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  • Play as either the EuroCorp Syndicate or the Church of the New Epoch. The plot advances as you beat each level, and occasionally you'll even be able to play the same level, but from the opposite side.
  • There are numerous individual characters in the game, ranging from special agents to world-beating scientists and even mercenary-style Syndicate operatives who have special abilities. You'll either find and use them, or you could end up pitted against them. Either way, you'll appreciate their power.
  • There are many approaches to take with each mission. Even 'simple' eradication missions must be carefully planned, as the computer's Artificial Intelligence will react swiftly to any gunplay within the confines of most cities. Taking out five cops is easy. But what if that act leads to fifty piling out of their HQ to wreak vengeance on you? Then what do you do?
  • Planning your assaults is the best way. But there is still a vast amount of mindless violence, though.
  • Researching new weapons and agent modifications is integral to the survival of your team. All this takes money, so whichever side you're playing, you can stray outside the law and raid the city bank vaults for more cash. Beware, though - these places are heavily guarded, booby-trapped and, occasionally, almost empty. But pull off a big bank job and you could gain huge wealth. Unless someone else has beaten you to it..
  • You can add many modifications to your team of operatives. There are even four special cyberskins hidden in the game; hard-skin, flame skin, energy skin and stealth skin. Each has incredible protective properties and the careful player could conceivably find them all.
  • The missions are wider than ever. They range from simple assassination to destruction of key buildings, persuading key enemies, or rescuing captured agents. If you're playing as the Church, you carry out some missions using special agent Mirabelle Lucy De Saxo, to impersonate the foe and kidnap a top scientist at a high-level meeting.
  • The plot of Syndicate Wars is highly advanced, and as you battle through each level, you're building on a story which ends up with the potential destruction of all the life on Earth. Your actions can change the story, of course, and when you play the game from 'the other side', you can see their side of the same tale.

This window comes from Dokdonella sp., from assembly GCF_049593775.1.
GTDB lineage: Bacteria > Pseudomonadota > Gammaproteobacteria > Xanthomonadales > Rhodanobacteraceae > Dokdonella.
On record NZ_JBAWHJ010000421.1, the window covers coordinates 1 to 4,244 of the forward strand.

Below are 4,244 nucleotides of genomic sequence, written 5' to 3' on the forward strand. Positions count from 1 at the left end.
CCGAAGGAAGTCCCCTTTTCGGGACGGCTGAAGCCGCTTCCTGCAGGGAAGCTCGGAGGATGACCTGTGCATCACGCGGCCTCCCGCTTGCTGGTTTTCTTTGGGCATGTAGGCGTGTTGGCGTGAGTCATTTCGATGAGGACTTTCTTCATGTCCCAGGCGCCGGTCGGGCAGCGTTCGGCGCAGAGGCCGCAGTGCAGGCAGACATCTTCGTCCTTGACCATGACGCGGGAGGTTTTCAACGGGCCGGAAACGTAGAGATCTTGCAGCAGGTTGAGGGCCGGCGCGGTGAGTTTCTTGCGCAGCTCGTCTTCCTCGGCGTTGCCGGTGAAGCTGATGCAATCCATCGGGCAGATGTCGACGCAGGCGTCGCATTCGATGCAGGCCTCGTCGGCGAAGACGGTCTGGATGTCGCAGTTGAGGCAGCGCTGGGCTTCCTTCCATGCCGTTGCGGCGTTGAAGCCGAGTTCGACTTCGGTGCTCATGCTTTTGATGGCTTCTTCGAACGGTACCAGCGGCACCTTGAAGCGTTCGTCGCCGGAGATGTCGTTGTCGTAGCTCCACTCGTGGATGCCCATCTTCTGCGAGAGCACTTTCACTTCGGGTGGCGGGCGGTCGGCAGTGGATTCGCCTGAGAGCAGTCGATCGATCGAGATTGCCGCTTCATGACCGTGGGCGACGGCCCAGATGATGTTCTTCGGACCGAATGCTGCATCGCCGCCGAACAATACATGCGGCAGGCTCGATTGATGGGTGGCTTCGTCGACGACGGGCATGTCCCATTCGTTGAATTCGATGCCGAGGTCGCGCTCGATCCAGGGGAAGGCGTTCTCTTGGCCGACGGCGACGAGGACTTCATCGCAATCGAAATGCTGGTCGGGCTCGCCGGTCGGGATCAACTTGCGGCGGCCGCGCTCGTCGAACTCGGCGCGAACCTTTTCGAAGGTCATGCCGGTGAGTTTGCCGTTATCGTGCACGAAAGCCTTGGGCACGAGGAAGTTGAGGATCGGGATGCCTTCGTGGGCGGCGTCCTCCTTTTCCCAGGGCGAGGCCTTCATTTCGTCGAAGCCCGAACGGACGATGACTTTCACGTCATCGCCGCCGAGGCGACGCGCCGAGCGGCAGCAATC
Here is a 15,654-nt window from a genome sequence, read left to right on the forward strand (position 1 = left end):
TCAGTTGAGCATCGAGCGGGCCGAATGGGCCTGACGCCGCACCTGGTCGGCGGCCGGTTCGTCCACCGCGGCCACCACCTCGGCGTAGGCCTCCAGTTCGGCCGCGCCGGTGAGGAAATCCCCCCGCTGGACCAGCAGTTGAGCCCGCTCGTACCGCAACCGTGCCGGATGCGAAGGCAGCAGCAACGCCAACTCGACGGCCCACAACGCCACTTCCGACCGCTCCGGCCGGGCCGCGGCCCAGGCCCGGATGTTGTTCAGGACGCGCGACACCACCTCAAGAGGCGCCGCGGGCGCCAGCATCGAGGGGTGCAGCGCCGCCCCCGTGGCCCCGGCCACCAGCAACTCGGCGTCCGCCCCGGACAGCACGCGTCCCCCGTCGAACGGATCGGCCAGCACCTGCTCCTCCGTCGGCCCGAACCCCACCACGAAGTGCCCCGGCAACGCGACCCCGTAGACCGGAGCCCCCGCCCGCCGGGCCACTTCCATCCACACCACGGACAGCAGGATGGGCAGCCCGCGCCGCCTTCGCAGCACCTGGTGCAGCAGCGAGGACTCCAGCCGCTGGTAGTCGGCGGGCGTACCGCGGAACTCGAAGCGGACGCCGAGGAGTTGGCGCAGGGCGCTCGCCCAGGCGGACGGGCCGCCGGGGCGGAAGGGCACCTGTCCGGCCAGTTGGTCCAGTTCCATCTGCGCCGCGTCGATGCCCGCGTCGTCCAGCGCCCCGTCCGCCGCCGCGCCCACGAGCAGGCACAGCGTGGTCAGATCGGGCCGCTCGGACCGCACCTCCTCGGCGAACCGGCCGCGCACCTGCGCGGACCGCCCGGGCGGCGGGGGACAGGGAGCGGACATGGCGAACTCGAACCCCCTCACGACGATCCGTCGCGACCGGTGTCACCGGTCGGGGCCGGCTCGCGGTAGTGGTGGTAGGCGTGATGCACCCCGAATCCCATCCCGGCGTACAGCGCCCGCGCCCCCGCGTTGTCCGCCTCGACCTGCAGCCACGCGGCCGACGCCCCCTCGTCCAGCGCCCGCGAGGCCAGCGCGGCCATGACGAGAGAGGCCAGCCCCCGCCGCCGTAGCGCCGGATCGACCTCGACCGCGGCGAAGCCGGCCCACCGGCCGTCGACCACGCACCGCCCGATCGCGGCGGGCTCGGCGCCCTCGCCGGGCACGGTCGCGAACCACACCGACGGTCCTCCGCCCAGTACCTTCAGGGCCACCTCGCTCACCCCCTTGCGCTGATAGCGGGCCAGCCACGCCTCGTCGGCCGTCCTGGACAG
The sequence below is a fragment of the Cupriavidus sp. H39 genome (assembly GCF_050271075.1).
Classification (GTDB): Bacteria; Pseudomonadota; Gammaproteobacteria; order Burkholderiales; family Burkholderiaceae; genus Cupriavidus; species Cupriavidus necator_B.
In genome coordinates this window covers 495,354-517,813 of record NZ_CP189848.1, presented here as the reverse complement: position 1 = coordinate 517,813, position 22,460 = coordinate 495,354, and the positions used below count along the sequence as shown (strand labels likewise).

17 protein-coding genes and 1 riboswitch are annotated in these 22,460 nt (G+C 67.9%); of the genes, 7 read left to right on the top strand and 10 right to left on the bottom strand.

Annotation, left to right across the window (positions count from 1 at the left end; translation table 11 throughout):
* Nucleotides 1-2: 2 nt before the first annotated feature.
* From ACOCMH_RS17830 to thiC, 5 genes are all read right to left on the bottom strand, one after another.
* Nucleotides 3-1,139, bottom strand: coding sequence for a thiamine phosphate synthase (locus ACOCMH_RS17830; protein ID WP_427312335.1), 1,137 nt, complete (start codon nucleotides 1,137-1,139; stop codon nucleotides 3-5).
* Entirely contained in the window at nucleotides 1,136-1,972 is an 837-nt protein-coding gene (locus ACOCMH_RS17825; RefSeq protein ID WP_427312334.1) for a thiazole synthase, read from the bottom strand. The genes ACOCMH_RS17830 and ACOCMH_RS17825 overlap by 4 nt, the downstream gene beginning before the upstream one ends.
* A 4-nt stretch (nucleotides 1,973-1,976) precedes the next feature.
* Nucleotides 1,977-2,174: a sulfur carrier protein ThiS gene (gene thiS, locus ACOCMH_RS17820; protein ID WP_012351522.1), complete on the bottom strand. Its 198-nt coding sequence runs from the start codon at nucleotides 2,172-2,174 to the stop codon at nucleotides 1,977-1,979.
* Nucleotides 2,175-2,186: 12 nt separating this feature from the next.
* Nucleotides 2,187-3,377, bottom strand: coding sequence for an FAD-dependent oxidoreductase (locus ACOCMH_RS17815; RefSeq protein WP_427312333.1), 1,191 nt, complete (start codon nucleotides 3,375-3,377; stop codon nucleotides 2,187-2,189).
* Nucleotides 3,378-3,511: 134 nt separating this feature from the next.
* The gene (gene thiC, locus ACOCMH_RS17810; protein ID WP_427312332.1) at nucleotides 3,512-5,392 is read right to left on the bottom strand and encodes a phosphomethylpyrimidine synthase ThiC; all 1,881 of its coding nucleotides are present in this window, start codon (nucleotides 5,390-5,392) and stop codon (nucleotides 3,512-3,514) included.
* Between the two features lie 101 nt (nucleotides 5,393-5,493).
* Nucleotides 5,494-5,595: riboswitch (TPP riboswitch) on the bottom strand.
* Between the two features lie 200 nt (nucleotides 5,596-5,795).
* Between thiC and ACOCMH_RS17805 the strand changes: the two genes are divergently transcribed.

• There are dozens of weapons, and each side has access to different equipment. The Church has a distinctly religious bent on their firepower, and, owing to the size of their brains, has the edge for much of the game, but the Syndicate is forever collecting, researching, copying and using the Church's discarded weapons. Of course, they're building their own kit as well, capable of handling combat in Syndicate Wars. This includes unmanned area defence drones which fire at any hostile in range automatically, as well as virtually nuke-proof vehicles and rapid airborne APCs.
  • The combat doesn't just take place on Earth. Do well enough for either side and you may find yourself heading off to an orbital space station and, if you survive that baptism of fire, the moon's surface.
  • There's a twist in the tail for the Church player, too. On the penultimate level, his bosses (who of course, he has been obeying - ahem - religiously) tell him that his missions are over and he must stand down and stay on Earth while they activate the ionosphere disruption equipment. Does the player mindlessly obey once more, or will he deliberately go against his orders and attack his erstwhile leaders? That's up to the individual. But between ourselves, clearly he should disobey and get embroiled in some save-the-world righteous carnage. The Syndicate player is also treated to a twist in the tale but it is narrative in nature and best discovered by playing the game.
  • There are over a dozen different types of vehicles in the game, including hover ships. You can steal and control taxis, punk bikes, armoured trucks, personnel carriers, cars and even huge twin-rocket-firing siege tanks when they appear. And the Church have their own auto-guided spider defence droids which are agile, well-armed and utterly relentless.
  • There are even boss-baddies in the form of assault-suit exo-skeletons as beloved in Japanese culture. These are hideous to come up against.
  • The cities are of course fully-rotatable, and have proper lighting from buildings and streetlamps. These can be destroyed for those preferring to skulk in the shadows. Thermal imaging is available to the player but is expensive in terms of its energy drain.
  • There are massive numbers of civilians, as you'd expect in futuristic cities, and plenty of traffic on the roads, plus a fully-working city-wide train system. There's also the Intercontinental Magnetic Link
  • There's a supreme 8-player network game with fifteen extra levels specially designed for deadly multi-player hide-and-seek. You can even pre-set the technology levels and funds (and thus the available weapons).
  • Modem play is fully supported.
  • Four players can be supported on one machine, using the mouse and either a joystick splitter or different parts of the keyboard. Each player controls one team member, and as long as they all stay on-screen, you can have the firefight of your life.